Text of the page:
Children and teenagers need at least nine hours of sleep per night. Sleep problems and a lack of sleep can have negative effects on a child’s performance at school, during extracurricular activities and in social relationships.
Establish a regular time for bed each night and do not vary from it. Similarly, the waking time should not differ from weekday to weekend by more than one to one and a half hours
Create a relaxing bedtime routine, such as giving your child a warm bath or reading a story
Do not give children any food or drinks with caffeine less than six hours before bedtime
Make sure the temperature in the bedroom is comfortable and that the bedroom is dark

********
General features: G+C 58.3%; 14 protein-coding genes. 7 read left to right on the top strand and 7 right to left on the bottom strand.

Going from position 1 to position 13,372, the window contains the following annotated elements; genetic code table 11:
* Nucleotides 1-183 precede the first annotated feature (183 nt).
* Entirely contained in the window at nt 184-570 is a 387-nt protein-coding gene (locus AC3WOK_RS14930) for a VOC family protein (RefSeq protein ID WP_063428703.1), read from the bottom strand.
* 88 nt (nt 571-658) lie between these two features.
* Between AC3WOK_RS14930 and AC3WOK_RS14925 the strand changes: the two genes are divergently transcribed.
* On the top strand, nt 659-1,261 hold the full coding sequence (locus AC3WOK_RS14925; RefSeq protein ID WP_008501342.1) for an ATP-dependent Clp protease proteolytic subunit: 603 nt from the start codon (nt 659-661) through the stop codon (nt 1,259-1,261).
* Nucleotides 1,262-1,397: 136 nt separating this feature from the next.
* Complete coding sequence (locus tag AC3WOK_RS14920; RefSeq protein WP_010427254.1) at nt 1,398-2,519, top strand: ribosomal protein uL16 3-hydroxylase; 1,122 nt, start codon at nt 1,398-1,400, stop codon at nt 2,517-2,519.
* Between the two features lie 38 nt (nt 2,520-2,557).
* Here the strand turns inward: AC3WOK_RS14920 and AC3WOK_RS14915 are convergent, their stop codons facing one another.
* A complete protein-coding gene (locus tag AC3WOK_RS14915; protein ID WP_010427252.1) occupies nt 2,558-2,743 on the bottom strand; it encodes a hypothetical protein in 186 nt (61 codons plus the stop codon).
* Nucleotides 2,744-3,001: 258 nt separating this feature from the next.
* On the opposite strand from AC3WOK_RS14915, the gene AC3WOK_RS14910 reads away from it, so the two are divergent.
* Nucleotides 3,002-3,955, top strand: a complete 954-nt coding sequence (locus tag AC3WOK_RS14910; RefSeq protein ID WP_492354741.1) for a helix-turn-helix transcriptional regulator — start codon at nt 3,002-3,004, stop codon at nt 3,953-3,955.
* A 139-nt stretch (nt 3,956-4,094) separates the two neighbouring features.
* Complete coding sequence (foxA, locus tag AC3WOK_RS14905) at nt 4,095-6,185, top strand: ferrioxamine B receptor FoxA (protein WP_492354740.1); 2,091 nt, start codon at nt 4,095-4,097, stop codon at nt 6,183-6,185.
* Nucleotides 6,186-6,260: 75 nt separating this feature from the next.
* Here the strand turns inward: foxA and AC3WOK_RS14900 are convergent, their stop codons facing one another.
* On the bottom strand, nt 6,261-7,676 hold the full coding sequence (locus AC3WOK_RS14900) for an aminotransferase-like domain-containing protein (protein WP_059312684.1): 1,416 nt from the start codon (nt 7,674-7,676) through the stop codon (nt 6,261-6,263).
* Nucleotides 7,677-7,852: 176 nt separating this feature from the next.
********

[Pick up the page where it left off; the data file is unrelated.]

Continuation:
Make sure the noise level in the house is low
Avoid giving children large meals close to bedtime
Make after-dinner playtime a relaxing time as too much activity close to bedtime can keep children awake
There should be no television, radio, or music playing while the child is going to sleep
Infants and children should be put to bed when they appear tired but still awake - rather than falling asleep in the parent's arms, or in another room. Parents should avoid getting into bed with a child in order to get them to sleep. If this is difficult, seek medical advice.
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